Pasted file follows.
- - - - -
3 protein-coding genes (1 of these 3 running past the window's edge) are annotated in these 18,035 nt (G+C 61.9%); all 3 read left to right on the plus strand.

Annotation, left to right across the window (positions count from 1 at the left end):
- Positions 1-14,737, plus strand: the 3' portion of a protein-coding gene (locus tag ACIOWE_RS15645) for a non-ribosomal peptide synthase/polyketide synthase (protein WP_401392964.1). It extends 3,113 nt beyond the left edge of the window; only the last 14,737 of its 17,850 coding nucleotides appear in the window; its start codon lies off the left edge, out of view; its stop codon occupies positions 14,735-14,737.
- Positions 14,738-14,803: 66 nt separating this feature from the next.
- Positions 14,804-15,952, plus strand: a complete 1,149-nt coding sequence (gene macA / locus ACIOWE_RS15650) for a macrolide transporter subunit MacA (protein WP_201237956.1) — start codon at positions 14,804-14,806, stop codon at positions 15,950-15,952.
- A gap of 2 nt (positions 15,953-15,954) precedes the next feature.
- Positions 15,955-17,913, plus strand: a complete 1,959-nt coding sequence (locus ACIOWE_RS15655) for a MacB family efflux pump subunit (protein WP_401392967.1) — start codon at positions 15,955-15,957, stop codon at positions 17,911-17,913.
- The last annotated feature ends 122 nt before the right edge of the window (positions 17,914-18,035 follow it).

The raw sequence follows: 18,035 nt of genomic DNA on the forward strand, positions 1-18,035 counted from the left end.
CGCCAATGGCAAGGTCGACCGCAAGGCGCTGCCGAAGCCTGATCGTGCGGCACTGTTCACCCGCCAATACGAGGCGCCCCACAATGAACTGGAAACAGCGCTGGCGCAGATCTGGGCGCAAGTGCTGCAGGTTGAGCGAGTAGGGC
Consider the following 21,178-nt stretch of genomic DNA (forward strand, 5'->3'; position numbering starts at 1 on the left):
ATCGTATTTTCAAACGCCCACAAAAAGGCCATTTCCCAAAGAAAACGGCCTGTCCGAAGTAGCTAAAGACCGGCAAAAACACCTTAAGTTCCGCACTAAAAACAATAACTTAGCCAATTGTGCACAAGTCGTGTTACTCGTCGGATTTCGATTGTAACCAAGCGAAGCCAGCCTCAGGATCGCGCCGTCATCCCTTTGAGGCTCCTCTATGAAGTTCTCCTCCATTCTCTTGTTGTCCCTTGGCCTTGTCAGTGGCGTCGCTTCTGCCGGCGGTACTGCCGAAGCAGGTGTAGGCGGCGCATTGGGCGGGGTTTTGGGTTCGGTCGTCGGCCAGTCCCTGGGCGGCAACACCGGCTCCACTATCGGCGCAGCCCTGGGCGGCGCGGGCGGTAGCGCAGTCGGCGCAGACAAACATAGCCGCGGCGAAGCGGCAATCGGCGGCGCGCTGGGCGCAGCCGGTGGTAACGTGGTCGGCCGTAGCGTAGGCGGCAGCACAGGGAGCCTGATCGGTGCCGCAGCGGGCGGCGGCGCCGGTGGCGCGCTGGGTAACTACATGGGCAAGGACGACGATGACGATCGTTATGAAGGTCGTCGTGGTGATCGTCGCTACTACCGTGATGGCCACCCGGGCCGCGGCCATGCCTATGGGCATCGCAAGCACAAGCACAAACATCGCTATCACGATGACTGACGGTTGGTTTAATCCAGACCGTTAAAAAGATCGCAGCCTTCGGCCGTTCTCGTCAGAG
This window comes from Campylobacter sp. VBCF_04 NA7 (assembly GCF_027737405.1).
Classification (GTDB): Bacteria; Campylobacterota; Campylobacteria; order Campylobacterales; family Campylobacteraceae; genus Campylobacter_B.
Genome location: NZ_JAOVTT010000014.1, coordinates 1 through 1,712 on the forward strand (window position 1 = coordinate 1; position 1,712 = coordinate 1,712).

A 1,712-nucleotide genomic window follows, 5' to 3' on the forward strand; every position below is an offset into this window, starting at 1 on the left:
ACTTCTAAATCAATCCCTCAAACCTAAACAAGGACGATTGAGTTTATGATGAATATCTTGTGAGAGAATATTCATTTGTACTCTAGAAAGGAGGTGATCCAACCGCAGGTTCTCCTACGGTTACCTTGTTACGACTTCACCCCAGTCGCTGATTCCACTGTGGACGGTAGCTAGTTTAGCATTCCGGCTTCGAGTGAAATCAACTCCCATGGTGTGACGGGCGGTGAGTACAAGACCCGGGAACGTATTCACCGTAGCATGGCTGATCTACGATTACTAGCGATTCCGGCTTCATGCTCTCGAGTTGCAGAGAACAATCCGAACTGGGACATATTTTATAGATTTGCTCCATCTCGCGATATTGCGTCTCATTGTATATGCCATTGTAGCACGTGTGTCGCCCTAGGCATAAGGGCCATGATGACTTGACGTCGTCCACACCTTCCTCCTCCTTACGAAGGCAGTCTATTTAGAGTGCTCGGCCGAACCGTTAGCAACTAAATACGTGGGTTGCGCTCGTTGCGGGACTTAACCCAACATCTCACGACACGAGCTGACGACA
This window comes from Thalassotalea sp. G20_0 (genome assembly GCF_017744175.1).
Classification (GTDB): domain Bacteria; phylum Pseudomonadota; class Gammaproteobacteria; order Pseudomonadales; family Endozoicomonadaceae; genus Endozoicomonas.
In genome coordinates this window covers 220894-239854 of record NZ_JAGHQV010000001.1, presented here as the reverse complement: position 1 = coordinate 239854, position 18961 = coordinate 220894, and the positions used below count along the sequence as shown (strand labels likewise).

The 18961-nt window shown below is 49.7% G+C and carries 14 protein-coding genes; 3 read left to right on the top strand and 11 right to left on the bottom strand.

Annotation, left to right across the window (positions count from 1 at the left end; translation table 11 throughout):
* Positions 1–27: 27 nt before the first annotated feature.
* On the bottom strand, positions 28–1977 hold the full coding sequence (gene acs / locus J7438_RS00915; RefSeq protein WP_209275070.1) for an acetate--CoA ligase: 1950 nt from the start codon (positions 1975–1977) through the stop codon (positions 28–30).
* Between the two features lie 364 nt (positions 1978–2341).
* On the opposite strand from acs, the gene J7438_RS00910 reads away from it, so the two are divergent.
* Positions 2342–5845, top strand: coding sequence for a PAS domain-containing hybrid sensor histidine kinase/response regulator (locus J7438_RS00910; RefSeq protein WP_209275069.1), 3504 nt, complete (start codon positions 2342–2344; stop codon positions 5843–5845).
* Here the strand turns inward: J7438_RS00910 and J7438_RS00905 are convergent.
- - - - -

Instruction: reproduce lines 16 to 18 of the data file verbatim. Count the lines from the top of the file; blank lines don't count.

A 1,712-nucleotide genomic window follows, 5' to 3' on the forward strand; every position below is an offset into this window, starting at 1 on the left:
ACTTCTAAATCAATCCCTCAAACCTAAACAAGGACGATTGAGTTTATGATGAATATCTTGTGAGAGAATATTCATTTGTACTCTAGAAAGGAGGTGATCCAACCGCAGGTTCTCCTACGGTTACCTTGTTACGACTTCACCCCAGTCGCTGATTCCACTGTGGACGGTAGCTAGTTTAGCATTCCGGCTTCGAGTGAAATCAACTCCCATGGTGTGACGGGCGGTGAGTACAAGACCCGGGAACGTATTCACCGTAGCATGGCTGATCTACGATTACTAGCGATTCCGGCTTCATGCTCTCGAGTTGCAGAGAACAATCCGAACTGGGACATATTTTATAGATTTGCTCCATCTCGCGATATTGCGTCTCATTGTATATGCCATTGTAGCACGTGTGTCGCCCTAGGCATAAGGGCCATGATGACTTGACGTCGTCCACACCTTCCTCCTCCTTACGAAGGCAGTCTATTTAGAGTGCTCGGCCGAACCGTTAGCAACTAAATACGTGGGTTGCGCTCGTTGCGGGACTTAACCCAACATCTCACGACACGAGCTGACGACA
This window comes from Thalassotalea sp. G20_0 (genome assembly GCF_017744175.1).